This is not about editing. It’s about my dog.
Dolly is 12, and she and I have been together for 10 of those years.
I was really ready for a dog in the spring of ’03. I’d been divorced a couple of years, and I’d bought a new little place in the city. My job at the paper was going well, and I felt solid. I have no kids, but at 40 I finally felt that I could reliably care for another soul, and I wanted a dog.
Definitely not a puppy. I wanted a grown-up dog who already knew a dog’s bathroom is outside. One who could walk nicely on a leash and be left alone for a few hours at a time while I went to work. One who could live in a townhouse with no fenced yard. And one I could pick up, like a terrier or a schnauzer.
I started trolling pet-finding websites the way lonelyhearts search eHarmony. And I did find a few little dogs who seemed, digitally, to be my type. But when we met, no spark. Then I saw the picture of Dolly, and I just felt a jolt, a sudden recognition — that’s my dog.
She was beautiful, but she was a long-legged hound, and at 42 pounds about twice the dog I’d had in mind. She’d been picked up from a rural roadside one hunting season, skinny and pregnant and scared. She had a tattoo in one ear, indicating that someone valued her as a hunting dog. But no one claimed her, and she ran out of time at the shelter. On what was to be her last day, a couple from Stafford County who ran a home-based rescue raced down to Sussex County to save her.
They fostered her as she had her litter, and then they found homes for all the puppies. But at pet store adoption event after event, Dolly went unclaimed. She stayed at the rescue — a private home in the country, full of dogs and cats — for many months, waiting for me to realize she was mine, I guess.
When I went to meet her, she greeted me with wags and snuggles, an uncharacteristic enthusiasm that surprised her caregivers. I signed some papers, and she jumped into the car, and we belonged to each other.
It was a rocky adjustment. Dolly adored me but hated the suburbs. Everything scared her: aluminum foil; a flushing toilet; the phone; sneezes; the dishwasher; Big Wheels; other dogs; sticks; wind; tennis players; teenagers in formalwear. And thunderstorms, my god.
She did not walk nicely on a leash, because you can’t do that when you’re running away in a panic. But in every other way she was *such a good dog*! Housebroken, gentle, sweet, and quiet — a perfect pal for a single townhouse dweller.
A trainer helped us with leash skills and basic obedience, and the process built mutual trust. After a few months, Dolly and I could walk around the neighborhood without either of us freaking out and bolting for home. I discovered some lovely things about this girl. She was gracious with little kids and friendly to cats. A squirrel could walk right under her nose and not even be acknowledged. The words “Ride in the car?” — even whispered — would bring her running from anywhere in the house.
But where she truly amazed me was in the woods. There, my timid, tentative hound transformed into a surefooted leader. She navigated boulders and found paths through thickets. And if a deer had been around recently, Dolly knew about it and wanted to go find it.
As the years passed, Dolly mellowed. A few summers ago I realized she wasn’t scared of thunder anymore. Instead of racing upstairs to quiver on the bathmat, she’d just lift her head, then go back to sleep. This dog who’d made several easy trips with Jim and me to the beach or the mountains suddenly started to get carsick even on short rides.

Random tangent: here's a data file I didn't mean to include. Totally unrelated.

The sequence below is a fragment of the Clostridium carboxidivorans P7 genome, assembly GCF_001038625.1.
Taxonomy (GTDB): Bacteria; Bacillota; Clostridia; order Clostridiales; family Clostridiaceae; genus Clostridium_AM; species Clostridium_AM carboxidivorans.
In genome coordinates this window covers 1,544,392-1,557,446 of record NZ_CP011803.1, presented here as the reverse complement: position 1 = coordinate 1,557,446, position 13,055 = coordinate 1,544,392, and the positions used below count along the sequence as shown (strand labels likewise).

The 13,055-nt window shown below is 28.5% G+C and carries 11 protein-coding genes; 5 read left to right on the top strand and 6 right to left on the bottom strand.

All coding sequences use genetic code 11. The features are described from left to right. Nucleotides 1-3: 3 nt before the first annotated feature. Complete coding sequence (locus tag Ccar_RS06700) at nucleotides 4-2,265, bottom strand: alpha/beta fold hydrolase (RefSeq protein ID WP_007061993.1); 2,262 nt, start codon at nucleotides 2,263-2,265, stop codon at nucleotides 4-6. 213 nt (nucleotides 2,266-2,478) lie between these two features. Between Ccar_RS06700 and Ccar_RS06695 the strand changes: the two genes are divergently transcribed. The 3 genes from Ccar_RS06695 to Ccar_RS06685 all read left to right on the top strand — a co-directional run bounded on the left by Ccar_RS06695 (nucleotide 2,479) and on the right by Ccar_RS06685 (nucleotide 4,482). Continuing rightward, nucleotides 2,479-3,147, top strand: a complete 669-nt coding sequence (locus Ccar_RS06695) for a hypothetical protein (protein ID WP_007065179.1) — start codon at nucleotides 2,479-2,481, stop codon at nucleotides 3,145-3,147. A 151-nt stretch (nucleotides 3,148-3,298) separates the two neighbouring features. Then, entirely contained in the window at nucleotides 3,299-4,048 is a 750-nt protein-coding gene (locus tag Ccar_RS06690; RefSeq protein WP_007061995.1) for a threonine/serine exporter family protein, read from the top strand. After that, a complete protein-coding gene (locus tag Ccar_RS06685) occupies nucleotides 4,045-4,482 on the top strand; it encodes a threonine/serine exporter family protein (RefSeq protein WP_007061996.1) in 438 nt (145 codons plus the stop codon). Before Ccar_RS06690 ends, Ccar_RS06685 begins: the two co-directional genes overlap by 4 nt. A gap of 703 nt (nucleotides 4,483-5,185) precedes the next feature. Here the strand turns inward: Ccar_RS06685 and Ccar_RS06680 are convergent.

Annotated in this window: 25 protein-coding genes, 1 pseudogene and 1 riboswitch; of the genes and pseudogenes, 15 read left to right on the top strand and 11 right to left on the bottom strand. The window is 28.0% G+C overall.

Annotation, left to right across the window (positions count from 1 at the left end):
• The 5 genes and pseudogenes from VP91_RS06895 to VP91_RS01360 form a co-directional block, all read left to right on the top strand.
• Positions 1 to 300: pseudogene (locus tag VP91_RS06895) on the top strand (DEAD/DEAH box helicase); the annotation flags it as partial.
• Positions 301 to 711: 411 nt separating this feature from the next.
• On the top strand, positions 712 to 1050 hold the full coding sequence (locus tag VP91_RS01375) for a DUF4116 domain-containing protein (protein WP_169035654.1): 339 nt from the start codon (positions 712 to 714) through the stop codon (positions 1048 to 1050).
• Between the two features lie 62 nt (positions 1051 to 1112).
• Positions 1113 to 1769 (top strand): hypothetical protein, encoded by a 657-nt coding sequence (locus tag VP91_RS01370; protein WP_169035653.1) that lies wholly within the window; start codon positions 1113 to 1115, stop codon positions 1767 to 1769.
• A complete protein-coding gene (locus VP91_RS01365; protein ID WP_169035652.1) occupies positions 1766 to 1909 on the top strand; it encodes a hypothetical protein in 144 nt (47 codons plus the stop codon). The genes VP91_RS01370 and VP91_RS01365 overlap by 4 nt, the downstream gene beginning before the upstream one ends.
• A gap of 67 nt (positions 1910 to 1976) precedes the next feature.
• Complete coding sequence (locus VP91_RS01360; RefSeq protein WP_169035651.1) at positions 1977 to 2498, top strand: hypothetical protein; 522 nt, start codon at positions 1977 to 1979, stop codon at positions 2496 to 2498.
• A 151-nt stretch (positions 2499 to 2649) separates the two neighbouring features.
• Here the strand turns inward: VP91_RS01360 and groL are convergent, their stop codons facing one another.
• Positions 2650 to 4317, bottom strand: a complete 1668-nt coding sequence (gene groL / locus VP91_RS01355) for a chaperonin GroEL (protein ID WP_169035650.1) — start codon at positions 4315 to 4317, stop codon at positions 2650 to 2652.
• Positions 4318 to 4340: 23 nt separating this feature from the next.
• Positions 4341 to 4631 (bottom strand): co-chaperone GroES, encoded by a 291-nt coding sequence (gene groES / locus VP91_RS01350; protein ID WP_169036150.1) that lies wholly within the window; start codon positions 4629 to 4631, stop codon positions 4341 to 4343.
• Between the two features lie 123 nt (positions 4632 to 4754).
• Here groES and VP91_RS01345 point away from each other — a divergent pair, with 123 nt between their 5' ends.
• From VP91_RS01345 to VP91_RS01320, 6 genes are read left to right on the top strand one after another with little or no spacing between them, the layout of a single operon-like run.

She never did grow to like city walks, and when I would force-march her a couple of miles around our neighborhood, she always knew exactly where home was and pulled me that direction at every corner.
Just in the past month or so I’ve realized she doesn’t always know the way home anymore. Sometimes she gets confused even in our townhouse driveway, pulling me toward a neighbor’s front porch instead of ours. Then she stops, baffled. She lets me lead her to our door.
Dolly was never a reliable eater, and I’ve struggled to keep her over 40 pounds. This dog has gotten all kinds of choice foods mixed with her kibble — ground turkey, ground beef, brown rice, Greek yogurt, roasted chicken — and that helps. But she’s thin. Sometimes she just sniffs at her bowl or laps up a couple of bites to be polite.
She stumbles a lot.
Last week our vet, the terrific Dr. Olson of St. Francis Animal Hospital, found a mass in her mouth, a big, ugly red lump on a gum. I was loath to put the old girl through surgery, and Dr. Olson spent a long time in his office and on the phone with me, going over options. Together, we decided that given Dolly’s current quality of life — pretty good, despite her geriatric foibles — and the potential of the lump to grow and interfere even more with her eating, surgery was a good idea.
She’s home now, recovering, eating very little, refusing her antibiotic, being the sweet, gentle pain in the ass I love so very much. She sleeps a lot, except when I’m sleeping. She’s at her perkiest right after our 3 a.m. trips outside. She paces the room, knocking into things until I sit by her bed and pet and hug her. After a while, I can feel her relax. Then I can relax.
Other times, like this morning, she just doesn’t settle. She slept in, till 4:15 or so. I got up and walked her, gave her a little something to eat, then tried to go back to sleep. Ha. I gave in about 5:30, and we’ve been up ever since.
I have, at least. At the moment, Dolly is curled on her bed in the living room, snoring.
Book recommendation: “Old Dogs: Are the Best Dogs” by Gene Weingarten and Michael S. Williamson